ICO Global Cites Denial Of Due Process Resulting From Justices’ Recusals, Substantive Errors In Appellate Decision In Petition For Rehearing
Citing procedural irregularities and the participation in deliberations
of two California appellate court justices who later determined they
were required to recuse themselves, ICO Global Communications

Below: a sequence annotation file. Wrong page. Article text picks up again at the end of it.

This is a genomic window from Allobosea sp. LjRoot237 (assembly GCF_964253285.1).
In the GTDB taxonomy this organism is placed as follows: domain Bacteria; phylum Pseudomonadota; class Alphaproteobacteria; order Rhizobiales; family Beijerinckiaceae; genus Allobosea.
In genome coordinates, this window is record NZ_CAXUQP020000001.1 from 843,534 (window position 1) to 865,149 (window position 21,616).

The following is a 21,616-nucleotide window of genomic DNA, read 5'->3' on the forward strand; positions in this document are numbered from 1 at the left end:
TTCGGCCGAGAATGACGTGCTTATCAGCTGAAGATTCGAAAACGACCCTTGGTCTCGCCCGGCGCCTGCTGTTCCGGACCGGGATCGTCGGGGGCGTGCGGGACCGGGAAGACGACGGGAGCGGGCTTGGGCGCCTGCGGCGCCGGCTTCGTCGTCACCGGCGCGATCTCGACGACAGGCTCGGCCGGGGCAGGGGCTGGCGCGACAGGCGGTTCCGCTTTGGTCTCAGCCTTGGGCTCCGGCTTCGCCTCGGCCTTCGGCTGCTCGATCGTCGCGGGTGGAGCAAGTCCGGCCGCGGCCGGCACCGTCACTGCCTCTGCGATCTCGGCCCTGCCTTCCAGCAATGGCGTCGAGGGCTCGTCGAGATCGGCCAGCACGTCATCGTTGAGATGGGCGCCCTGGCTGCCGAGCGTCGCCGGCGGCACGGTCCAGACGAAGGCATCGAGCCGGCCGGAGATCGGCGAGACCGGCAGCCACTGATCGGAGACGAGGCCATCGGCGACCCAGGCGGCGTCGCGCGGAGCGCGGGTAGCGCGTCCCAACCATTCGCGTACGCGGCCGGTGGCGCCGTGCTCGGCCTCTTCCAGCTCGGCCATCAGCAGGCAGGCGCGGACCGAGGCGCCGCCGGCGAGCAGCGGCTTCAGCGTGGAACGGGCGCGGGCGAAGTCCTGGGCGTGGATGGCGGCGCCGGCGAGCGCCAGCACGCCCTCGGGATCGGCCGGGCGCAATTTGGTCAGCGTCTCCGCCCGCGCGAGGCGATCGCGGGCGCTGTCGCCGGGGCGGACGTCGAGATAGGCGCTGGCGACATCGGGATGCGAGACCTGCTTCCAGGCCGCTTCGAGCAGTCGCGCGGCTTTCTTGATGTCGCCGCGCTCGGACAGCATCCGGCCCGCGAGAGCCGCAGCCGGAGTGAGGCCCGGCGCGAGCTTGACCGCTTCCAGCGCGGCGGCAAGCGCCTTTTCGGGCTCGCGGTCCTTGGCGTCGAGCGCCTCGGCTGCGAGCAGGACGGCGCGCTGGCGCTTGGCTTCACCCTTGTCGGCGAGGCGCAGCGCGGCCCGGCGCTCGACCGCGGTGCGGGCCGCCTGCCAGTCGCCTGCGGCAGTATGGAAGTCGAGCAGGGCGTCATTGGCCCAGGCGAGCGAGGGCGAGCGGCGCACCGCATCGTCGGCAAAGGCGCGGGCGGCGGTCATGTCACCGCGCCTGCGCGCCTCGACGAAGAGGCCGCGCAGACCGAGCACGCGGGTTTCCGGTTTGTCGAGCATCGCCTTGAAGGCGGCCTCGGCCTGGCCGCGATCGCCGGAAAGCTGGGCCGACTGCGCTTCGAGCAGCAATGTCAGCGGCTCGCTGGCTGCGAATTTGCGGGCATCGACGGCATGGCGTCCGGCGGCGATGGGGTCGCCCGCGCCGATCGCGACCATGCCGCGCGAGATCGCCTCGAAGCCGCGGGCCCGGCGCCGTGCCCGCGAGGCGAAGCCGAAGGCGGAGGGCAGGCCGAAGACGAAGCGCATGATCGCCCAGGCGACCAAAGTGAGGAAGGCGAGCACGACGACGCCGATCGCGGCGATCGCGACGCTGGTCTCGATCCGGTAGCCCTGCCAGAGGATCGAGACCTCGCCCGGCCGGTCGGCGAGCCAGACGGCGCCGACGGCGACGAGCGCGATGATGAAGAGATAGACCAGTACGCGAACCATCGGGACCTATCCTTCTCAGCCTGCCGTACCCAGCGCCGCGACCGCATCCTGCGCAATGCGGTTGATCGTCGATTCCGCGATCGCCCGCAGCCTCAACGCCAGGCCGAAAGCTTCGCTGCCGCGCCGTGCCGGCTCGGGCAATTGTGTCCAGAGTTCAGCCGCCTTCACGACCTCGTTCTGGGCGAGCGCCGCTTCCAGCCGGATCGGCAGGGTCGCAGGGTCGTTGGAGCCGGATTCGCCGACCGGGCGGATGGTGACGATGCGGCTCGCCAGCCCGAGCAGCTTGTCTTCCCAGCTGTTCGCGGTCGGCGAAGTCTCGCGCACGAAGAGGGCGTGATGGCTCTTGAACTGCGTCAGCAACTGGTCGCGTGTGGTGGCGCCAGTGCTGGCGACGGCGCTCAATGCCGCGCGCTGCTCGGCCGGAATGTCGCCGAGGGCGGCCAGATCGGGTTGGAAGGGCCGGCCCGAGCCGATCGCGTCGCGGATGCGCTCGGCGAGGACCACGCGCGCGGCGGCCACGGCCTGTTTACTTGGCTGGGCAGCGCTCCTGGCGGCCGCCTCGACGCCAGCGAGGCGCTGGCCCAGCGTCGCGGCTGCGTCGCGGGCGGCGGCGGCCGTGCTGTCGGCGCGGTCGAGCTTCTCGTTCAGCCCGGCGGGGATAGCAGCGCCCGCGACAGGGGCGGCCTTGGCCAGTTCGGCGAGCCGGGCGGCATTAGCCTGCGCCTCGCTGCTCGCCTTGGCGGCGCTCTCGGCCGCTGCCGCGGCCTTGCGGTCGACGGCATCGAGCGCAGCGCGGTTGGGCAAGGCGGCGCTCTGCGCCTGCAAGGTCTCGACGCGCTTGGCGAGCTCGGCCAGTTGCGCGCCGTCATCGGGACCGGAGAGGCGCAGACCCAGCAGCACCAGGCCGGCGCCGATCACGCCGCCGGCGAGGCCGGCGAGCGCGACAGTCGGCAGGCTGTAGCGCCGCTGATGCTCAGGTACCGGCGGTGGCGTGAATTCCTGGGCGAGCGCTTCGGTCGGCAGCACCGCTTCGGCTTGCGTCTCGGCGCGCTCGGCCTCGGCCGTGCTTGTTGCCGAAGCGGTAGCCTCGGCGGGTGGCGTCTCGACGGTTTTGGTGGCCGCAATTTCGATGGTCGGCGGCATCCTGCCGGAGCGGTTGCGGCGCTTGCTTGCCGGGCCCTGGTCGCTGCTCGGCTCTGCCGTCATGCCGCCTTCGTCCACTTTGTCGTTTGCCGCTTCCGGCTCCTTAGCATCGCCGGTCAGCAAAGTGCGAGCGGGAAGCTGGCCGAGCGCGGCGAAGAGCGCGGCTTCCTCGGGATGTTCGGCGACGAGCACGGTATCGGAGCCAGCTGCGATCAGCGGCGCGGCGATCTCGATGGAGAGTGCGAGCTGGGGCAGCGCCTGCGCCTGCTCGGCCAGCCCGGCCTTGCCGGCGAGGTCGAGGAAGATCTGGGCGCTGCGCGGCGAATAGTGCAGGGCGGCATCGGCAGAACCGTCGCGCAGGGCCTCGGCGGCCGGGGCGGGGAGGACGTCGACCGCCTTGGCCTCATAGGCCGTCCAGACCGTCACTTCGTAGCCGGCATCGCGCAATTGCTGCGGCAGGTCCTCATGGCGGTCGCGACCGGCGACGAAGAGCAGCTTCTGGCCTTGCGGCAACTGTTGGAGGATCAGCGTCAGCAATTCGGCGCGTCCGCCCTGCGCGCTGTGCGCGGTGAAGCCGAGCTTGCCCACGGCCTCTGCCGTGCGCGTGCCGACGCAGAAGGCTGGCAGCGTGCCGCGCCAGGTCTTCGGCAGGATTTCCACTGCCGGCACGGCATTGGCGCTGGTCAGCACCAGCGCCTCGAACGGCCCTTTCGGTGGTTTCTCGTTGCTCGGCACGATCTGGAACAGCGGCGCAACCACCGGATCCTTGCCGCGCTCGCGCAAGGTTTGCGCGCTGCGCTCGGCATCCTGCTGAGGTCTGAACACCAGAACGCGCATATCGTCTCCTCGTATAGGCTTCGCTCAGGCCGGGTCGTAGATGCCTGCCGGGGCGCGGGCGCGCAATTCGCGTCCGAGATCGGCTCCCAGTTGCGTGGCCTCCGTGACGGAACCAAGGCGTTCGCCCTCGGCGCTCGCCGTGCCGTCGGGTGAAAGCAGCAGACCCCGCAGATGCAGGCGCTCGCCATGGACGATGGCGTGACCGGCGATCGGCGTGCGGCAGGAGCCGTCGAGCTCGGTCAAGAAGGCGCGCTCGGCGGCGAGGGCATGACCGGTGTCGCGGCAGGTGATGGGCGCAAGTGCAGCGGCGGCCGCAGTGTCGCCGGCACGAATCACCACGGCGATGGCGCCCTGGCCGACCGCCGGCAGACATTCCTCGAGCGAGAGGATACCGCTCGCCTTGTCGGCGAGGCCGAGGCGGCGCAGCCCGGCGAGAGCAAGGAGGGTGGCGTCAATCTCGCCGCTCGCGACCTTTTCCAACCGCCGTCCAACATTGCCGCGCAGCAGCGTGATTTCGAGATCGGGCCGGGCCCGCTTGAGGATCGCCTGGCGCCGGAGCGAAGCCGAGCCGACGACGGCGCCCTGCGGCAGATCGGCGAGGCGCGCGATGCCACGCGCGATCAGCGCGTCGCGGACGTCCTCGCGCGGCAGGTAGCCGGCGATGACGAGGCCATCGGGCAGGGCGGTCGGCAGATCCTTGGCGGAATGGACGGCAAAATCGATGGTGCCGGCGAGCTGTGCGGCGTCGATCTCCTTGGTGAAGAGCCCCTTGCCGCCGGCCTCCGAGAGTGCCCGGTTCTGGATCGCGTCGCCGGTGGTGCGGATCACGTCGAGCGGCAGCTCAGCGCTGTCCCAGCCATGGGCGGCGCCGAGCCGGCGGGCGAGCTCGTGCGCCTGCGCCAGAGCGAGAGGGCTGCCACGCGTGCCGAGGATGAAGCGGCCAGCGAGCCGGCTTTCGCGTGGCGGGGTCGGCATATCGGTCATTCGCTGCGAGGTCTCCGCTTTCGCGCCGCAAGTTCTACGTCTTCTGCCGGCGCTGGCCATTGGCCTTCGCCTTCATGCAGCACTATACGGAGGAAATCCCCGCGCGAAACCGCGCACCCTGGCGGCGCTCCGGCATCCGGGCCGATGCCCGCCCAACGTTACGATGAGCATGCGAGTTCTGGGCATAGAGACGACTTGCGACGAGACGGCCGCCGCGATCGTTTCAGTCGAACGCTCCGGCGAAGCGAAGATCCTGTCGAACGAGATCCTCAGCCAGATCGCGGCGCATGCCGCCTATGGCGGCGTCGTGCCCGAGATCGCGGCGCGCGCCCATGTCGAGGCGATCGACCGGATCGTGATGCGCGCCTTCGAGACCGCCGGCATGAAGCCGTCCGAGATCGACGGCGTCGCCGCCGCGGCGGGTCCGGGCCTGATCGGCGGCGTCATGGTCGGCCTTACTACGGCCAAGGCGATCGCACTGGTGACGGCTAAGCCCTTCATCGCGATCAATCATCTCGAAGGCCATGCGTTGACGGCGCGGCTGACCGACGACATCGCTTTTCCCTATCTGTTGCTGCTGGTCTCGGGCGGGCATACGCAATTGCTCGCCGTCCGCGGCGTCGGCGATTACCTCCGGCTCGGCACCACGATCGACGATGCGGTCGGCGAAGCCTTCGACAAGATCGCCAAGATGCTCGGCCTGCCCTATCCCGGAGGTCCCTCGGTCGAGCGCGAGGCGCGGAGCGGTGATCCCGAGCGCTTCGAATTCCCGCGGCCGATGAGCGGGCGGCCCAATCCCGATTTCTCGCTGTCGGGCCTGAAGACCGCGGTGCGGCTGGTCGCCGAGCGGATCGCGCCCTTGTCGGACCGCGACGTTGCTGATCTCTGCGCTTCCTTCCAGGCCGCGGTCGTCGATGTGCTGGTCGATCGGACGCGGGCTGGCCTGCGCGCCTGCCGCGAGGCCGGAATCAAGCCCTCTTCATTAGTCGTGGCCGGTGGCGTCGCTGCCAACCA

Citing procedural irregularities and the participation in deliberations of two California appellate court justices who later determined they were required to recuse themselves, ICO Global Communications (Operations) Ltd. (“ICO”), a subsidiary of Pendrell Corporation, filed a petition yesterday seeking a rehearing of the decision of Division 8 of the California 2nd District Court of Appeal (the “Court”) that overturned one of the largest jury verdicts in the state’s history. The motion, filed as part of ICO’s ongoing litigation with The Boeing Company and certain of its affiliates (“Boeing”), contends that ICO’s rights to due process were violated by the participation of two justices who determined that they were required to recuse themselves late in the appellate process, after oral argument had already occurred. The motion also asserts that the Court erred in substituting its own interpretation of the evidence for the jury’s conclusions. On April 13, the Court issued an unpublished opinion overturning a 2008 California Superior Court jury verdict in the case. The jury had found Boeing liable for fraud, breach of contract and tortious interference, and after finding that Boeing engaged in “malice, oppression or fraud,” they also assessed punitive damages against Boeing. The jury’s verdict—the largest in the nation that year―was entered as a final judgment in the amount of $603 million, after extensive post-trial practice in the trial court. With interest, the award had grown to nearly $800 million over the three years that the appeal has been pending. The jury reached its verdict after twelve weeks of trial and four weeks of deliberation, which included a review of testimony and evidence reflected in thousands of pages of records and testimony from many witnesses. Notably, the Court did not overturn the jury’s conclusion that Boeing had engaged in fraud, but rather it determined that a reasonable jury could not have concluded that Boeing’s fraud caused damage to ICO.